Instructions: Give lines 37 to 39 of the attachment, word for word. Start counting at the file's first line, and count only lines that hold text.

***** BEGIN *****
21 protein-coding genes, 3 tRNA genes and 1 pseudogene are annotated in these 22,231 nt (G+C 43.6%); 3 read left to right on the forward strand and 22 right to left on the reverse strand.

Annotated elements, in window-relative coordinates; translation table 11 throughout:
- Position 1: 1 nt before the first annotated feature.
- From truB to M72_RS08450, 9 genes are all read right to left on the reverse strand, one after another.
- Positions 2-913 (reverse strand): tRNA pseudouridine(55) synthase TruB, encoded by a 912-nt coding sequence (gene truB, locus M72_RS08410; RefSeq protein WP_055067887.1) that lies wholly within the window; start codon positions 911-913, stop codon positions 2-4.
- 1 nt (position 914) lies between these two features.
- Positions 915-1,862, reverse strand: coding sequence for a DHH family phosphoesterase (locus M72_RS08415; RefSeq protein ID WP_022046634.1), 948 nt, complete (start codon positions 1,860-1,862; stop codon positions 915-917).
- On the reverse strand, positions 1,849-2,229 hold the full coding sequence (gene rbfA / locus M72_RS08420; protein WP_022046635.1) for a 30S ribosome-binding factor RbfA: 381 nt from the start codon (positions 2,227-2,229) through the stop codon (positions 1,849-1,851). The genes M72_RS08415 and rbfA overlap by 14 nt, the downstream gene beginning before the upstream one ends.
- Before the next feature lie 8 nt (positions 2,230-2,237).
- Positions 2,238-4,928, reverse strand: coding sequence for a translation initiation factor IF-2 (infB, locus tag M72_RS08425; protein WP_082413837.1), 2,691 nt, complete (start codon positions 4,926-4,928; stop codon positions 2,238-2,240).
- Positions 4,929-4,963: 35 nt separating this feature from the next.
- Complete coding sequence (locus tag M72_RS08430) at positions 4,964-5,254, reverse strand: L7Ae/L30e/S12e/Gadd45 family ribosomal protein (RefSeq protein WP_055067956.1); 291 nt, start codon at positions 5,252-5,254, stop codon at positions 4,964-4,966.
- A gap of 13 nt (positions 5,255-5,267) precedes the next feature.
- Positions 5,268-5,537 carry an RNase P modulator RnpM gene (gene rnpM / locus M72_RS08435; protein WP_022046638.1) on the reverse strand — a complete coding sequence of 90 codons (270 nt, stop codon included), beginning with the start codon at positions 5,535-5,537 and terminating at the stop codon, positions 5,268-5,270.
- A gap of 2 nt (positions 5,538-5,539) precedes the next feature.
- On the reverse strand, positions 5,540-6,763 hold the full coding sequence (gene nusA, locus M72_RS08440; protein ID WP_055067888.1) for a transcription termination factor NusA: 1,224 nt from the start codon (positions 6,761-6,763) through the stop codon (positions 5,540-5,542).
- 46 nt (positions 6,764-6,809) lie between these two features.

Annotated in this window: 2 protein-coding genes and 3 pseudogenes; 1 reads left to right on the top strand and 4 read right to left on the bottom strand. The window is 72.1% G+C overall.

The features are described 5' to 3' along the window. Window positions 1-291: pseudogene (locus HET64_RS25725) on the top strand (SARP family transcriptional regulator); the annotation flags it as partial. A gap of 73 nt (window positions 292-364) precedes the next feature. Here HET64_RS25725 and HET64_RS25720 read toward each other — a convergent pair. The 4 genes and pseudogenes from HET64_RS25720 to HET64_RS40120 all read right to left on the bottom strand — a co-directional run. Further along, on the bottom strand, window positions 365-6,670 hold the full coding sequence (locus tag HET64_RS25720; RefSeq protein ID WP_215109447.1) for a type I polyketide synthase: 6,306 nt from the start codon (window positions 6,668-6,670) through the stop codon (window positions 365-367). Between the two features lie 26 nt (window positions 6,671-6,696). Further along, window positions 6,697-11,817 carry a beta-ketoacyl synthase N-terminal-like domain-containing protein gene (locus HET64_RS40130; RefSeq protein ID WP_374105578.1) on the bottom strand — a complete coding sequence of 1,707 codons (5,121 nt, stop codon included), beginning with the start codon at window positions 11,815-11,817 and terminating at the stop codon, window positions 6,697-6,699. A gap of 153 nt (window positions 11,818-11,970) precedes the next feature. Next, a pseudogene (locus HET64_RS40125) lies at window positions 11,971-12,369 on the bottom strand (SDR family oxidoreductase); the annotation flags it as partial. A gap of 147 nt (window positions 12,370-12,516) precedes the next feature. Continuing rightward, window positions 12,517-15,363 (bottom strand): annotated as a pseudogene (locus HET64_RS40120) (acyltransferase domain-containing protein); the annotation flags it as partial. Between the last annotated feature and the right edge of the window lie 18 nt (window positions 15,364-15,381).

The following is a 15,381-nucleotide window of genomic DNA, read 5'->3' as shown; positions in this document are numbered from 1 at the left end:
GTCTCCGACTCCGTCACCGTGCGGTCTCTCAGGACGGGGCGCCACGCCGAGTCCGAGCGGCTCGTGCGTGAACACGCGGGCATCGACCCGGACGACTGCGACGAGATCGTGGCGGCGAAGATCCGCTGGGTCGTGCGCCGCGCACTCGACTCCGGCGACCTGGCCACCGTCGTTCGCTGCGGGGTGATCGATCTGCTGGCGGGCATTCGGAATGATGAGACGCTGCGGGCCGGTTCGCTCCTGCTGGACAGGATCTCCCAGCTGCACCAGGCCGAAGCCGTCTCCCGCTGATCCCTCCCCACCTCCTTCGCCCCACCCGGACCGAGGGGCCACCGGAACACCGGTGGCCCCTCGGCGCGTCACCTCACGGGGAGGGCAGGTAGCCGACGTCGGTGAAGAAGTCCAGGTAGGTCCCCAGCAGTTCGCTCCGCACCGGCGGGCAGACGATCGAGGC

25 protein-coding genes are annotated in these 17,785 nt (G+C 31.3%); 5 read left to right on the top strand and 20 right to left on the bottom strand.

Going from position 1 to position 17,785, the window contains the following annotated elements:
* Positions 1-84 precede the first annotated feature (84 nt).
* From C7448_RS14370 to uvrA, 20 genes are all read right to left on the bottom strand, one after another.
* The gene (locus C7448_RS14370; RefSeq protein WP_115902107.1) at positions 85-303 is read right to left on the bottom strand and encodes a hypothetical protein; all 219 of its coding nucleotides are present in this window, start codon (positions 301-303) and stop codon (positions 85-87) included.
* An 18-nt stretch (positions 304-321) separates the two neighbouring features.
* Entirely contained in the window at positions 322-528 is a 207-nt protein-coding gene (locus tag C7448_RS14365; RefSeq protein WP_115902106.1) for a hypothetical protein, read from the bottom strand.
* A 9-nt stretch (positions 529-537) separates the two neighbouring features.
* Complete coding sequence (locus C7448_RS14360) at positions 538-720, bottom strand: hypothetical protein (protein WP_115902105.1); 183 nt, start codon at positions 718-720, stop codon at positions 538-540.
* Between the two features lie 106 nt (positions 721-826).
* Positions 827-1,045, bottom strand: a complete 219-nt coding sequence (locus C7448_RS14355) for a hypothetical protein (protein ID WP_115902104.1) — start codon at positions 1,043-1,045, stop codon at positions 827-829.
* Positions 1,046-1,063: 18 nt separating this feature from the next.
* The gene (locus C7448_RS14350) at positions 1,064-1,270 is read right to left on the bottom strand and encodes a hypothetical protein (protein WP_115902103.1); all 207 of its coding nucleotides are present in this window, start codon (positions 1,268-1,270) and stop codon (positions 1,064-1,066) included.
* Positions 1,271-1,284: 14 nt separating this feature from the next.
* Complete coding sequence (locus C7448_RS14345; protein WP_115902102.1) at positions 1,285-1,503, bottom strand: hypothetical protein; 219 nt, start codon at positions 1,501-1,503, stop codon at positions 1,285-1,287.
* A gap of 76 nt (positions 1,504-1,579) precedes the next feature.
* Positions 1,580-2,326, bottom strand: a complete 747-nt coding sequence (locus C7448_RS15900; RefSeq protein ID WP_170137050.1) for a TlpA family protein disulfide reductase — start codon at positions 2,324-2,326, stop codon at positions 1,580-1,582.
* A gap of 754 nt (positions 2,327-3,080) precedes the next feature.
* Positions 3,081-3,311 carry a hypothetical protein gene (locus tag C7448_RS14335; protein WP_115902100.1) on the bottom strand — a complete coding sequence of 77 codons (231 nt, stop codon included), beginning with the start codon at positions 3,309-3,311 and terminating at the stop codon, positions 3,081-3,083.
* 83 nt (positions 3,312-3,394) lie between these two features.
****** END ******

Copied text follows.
* A gap of 76 nt (positions 1,504-1,579) precedes the next feature.
* Positions 1,580-2,326, bottom strand: a complete 747-nt coding sequence (locus C7448_RS15900; RefSeq protein ID WP_170137050.1) for a TlpA family protein disulfide reductase — start codon at positions 2,324-2,326, stop codon at positions 1,580-1,582.
* A gap of 754 nt (positions 2,327-3,080) precedes the next feature.